I'm also wondering if an individual can change their eye dominance thru training. I got hit in my dominant eye with a ball more than 8 yrs ago. The retina became partially detached &, as result, I still see an occasional phantom light flash when I turn my head quickly. However, the real problem is that the near vision in my dominant eye has deteriorated considerably & I'm wondering if it is worthwhile to try to get my brain to accept the image from my other eye as the dominant view.

    This is actually quite normal. It is a matter of convergence. Most of the time our eyes both focus and converge at the same distance. If we look at an object in the distance, our eyes will probably converge for that distant object. Objects that are much closer than that distant object may appear as an unfocused "double" image. On the other hand, if we close-converge, then objects in the distance may appear double.

    Try this experiment: Hold up the index finger of one hand about 9" in front of your nose. Line up your other index finger directly behind it abt 2 feet from your nose. If you focus/converge on the closer finger, the one in the background should appear double. If you focus/converge on the distant finger then the finger in the foreground will appear double.

    With the eye dominance test that we've suggested in previous posts, try adjusting your eyes to change your focus/convergence to minimize the double image problem. Your other option is either to change the size of your viewing window or change the distance of your window from your eyes to try to minimize the double image effect.

    Sidebar-- Thru training, we can learn to focus and converge our eyes independently quite well. We can learn to focus at something near while are eyes converge off in the distance (aka divergence). Or, we can close-converge while we focus on some distant object.

    Sometimes we already do these things unconciously, either when we cross our eyes or when we are staring off into space.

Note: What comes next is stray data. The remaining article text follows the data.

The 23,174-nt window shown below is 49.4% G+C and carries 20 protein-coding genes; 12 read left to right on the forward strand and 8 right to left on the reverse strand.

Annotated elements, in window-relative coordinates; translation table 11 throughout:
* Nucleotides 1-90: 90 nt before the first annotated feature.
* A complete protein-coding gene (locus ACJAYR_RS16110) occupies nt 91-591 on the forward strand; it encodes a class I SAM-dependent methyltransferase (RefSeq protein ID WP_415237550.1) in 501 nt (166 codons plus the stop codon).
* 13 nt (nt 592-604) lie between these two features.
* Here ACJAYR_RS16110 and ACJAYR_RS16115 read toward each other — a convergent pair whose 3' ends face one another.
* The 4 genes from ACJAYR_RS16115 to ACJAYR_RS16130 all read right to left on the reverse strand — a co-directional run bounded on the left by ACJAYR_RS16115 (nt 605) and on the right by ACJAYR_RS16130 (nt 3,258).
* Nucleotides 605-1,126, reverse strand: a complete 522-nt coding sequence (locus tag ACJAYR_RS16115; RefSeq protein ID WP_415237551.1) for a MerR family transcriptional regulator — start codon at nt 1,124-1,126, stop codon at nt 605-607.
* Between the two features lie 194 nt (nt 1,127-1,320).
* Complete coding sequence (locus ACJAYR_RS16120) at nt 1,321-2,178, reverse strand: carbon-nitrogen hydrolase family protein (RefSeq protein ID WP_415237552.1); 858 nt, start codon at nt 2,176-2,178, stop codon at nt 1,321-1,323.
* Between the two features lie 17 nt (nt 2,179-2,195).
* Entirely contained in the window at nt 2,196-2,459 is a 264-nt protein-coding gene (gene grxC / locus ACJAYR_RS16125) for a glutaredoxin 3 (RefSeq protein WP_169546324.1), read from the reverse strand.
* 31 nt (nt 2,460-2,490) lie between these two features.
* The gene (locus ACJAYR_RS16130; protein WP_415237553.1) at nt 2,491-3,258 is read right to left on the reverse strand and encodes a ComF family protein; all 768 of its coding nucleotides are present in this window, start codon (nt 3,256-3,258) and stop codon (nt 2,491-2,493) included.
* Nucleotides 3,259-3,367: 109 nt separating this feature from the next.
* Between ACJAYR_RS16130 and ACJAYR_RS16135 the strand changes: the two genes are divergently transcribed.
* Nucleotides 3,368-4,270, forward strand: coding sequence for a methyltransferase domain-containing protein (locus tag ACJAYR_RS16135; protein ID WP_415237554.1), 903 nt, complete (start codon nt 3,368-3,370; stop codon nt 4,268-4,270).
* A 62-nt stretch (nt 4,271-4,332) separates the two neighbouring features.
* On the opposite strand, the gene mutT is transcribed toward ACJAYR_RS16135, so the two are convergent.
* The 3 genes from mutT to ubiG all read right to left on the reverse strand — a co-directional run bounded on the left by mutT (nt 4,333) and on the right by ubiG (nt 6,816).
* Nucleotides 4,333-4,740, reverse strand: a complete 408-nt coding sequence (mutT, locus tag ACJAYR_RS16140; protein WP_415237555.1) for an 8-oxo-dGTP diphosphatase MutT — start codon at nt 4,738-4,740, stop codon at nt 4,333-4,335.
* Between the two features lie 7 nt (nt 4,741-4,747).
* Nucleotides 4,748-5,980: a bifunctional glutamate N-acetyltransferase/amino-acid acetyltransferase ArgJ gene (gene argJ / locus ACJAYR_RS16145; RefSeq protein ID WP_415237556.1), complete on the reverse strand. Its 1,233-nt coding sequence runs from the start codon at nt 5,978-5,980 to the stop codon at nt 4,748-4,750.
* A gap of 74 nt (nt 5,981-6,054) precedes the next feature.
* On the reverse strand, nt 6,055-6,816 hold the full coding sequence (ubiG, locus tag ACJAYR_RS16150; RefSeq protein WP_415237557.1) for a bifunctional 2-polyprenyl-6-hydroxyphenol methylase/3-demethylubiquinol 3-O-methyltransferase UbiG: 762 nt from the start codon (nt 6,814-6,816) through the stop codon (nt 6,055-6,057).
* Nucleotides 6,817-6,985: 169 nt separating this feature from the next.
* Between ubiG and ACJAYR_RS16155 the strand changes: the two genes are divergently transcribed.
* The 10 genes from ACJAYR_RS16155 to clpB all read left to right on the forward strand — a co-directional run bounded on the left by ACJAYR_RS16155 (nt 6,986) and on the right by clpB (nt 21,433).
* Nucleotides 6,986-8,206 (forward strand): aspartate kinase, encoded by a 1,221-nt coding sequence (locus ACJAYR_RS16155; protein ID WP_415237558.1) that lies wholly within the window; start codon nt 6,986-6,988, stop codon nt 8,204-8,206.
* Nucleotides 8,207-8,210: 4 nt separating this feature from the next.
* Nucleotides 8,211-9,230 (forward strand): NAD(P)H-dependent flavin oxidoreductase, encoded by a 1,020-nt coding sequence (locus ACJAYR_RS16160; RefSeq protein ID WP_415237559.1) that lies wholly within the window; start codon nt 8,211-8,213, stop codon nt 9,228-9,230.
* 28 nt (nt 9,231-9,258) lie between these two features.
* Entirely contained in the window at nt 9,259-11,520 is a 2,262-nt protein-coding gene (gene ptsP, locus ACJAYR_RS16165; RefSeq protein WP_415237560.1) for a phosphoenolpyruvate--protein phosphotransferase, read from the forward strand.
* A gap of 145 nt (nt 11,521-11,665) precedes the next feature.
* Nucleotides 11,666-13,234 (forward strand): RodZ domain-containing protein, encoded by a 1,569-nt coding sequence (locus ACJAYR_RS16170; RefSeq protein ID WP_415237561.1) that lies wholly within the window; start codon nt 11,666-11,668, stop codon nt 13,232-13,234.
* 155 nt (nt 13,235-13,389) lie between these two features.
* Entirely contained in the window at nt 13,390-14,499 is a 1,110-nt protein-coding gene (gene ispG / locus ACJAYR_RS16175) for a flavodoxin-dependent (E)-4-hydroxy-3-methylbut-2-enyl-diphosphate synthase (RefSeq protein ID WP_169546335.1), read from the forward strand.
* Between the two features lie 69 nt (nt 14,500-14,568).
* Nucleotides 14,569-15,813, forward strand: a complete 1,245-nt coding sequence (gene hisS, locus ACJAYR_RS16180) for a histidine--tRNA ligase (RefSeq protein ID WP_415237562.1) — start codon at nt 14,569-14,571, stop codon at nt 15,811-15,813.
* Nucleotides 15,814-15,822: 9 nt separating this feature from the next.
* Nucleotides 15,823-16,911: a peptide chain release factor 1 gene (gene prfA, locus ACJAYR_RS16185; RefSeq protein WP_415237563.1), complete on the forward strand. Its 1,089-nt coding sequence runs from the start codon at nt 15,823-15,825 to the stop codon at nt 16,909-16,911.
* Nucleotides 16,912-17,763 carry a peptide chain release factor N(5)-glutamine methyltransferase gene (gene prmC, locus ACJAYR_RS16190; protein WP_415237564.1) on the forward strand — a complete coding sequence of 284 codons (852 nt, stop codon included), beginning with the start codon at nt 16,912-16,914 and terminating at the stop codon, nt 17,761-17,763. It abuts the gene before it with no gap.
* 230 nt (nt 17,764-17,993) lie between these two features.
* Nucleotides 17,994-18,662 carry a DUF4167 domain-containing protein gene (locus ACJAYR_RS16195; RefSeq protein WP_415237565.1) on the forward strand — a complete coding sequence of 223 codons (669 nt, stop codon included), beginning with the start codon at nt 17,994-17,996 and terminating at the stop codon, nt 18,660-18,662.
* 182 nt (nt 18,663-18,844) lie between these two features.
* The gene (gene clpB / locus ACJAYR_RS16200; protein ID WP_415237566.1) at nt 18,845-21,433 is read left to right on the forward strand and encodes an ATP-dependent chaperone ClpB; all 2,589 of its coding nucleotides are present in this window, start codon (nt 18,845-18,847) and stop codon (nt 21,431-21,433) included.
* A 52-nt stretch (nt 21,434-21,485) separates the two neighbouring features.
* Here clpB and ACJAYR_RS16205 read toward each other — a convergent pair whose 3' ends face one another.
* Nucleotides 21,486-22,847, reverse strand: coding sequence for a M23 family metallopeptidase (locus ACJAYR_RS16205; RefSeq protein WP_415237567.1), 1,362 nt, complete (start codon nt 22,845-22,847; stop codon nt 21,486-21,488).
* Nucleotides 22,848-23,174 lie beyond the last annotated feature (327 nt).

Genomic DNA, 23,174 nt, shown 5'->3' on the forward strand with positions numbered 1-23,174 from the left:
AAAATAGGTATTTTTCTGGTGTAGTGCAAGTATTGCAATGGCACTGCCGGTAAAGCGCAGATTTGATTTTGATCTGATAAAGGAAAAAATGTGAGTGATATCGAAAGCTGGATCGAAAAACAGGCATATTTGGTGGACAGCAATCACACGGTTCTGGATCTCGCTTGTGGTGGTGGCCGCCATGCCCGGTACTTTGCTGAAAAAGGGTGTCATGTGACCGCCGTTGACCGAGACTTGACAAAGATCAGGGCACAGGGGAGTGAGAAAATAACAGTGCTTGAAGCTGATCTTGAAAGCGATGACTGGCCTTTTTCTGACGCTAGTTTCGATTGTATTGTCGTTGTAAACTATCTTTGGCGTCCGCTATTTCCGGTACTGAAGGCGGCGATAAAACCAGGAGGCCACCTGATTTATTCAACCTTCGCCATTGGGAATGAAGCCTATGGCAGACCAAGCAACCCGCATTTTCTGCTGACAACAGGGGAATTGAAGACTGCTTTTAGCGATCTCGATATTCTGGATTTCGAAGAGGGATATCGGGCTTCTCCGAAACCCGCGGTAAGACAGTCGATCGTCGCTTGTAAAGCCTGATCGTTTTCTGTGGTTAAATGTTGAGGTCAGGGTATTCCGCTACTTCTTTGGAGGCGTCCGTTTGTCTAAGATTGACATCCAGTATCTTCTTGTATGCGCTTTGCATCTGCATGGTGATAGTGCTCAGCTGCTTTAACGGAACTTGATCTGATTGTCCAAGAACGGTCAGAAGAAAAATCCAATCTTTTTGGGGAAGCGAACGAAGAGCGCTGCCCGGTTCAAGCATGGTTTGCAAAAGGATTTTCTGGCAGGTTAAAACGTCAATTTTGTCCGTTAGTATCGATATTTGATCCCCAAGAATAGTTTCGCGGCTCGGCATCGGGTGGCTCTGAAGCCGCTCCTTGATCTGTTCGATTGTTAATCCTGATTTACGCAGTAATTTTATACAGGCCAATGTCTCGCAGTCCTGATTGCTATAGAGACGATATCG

Remember those 3-D Magic Eye stereogram pictures that were popluar in the '90s? In order to see the 3-D images hidden within the pictures, you had to adjust your eyes in the proper manner. The trick was to get your eyes to focus and converge at different distances. Usually, your eyes would focus right at the surface of the picture. With your eyes still focused at that distance, you needed to get your eyes to converge at a different distance.

    Most, but not all, of these types of 3-D pictures had you converging your eyes past the picture. In this case, if (for example) you were standing 6 feet from the picture, your eyes would be focused at 6 feet, but might have to converge 12 feet away (6 feet past the picture) in order to see the hidden 3-D image.

    Some other pictures were set up for close convergence instead. You would need to sort of cross your eyes to see these images. If we were standing 6 feet away, you would still focus at 6 feet but your eyes would converge at 3 feet instead.

    Check out the following 3-D tennis stereogram (from Blue Mountain e-cards):

    [​IMG]
     
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  30. C_Urala

    C_Urala Semi-Pro

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    Thanks for the reply. I tried to change the window size and the distance.
    I realized that when I look at a distant object, I can see it well only when the window is quite large and/or the distance of it from my eyes is quite short.
    In this case, when I close my right eye, the obect shifts to the right, and when I close my left eye, the object goes to the left.
    Does it mean that my both eyes are dominant, or neither one is? or what??
     
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  31. SystemicAnomaly

    SystemicAnomaly G.O.A.T.

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    It sounds as if neither eye is dominant (at least for your far sight). Apparently there is a small percentage of the population that does not exhibit eye dominance.

    Try the same experiment for an object that is less than 20 ft away. Try it again for an object that is less than 3 ft away. Same results? Do you favor one eye or the other when trying to line up objects? A favorite eye for archery or shooting?

    It sounds as tho' you may have a convergence problem (since it seemed that you may have had a particularly difficult time with double images). Do your eyes fatigue easily when reading a book or a long magazine or newspaper article? Easily fatigued when using a computer monitor?

    Some ppl that don't exhibit eye domnance are also dyslexic. You?
     
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  32. C_Urala

    C_Urala Semi-Pro

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    :) No, I'm not dyslexic (since I'm here ) :) but the test results are independent of the distance.
    I'm going to visit a doctor, but in case if neither of my eyes is really dominant, what is it supposed to mean in terms of tennis?
     
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  33. SystemicAnomaly

    SystemicAnomaly G.O.A.T.

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    Vision training